Guest Post by Erik Thoennes, author of Life’s Biggest Questions
Many consider the study of theology to be dry, boring, irrelevant, and complicated. But for those who want to know God, the study of theology is indispensable. The word “theology” comes from two Greek words, theos (“God”) and logos (“word”).
The study of theology is an effort to make definitive statements about God in an accurate, coherent, relevant way, based on God’s self-revelation. Doctrine equips people to fulfill their primary purpose, which is to glorify and delight in God through a deep personal knowledge of him. Meaningful relationship with God is dependent on correct knowledge of him. Any theological system that distinguishes between “rational propositions about God” and “a personal relationship with God” fails to see the necessary connection between love and knowledge.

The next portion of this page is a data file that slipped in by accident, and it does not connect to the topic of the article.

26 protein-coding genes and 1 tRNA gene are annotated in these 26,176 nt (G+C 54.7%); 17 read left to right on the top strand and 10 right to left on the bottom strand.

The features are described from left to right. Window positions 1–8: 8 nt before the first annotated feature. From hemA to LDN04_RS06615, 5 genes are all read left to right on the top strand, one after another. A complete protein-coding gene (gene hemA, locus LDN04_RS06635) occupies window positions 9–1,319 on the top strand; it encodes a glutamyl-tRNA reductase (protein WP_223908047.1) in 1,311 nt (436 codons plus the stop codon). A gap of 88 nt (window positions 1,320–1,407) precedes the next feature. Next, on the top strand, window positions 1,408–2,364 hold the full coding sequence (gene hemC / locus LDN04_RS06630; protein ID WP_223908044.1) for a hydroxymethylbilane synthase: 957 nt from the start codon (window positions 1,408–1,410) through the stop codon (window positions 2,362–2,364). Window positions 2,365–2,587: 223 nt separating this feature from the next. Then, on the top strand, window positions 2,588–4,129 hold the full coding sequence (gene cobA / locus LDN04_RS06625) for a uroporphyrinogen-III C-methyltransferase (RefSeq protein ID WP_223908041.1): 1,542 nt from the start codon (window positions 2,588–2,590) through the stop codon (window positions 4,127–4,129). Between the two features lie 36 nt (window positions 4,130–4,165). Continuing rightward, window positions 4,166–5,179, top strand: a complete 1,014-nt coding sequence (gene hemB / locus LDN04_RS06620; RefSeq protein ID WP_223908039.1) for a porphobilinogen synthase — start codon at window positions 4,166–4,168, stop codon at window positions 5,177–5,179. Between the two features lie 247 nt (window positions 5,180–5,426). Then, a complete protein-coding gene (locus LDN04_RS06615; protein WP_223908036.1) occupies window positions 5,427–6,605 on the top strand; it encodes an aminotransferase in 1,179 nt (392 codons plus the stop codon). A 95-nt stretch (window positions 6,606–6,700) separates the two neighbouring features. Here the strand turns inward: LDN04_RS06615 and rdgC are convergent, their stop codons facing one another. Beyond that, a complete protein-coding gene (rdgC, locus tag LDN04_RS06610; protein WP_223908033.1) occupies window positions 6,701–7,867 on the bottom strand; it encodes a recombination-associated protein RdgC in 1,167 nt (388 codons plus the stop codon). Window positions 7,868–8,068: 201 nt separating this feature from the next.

The capacity to love, enjoy, and tell others about a person is increased by greater knowledge of that person. Love and knowledge go hand in hand. Good lovers are students of the beloved. Knowledge of God is the goal of theology. Knowledge without devotion is cold, dead orthodoxy. Devotion without knowledge is irrational instability. But true knowledge of God includes understanding everything from his perspective.
So theology is learning to think God’s thoughts after him. It is to learn what God loves and hates, and to see, hear, think, and act the way he does. Knowing how God thinks is the first step in becoming godly.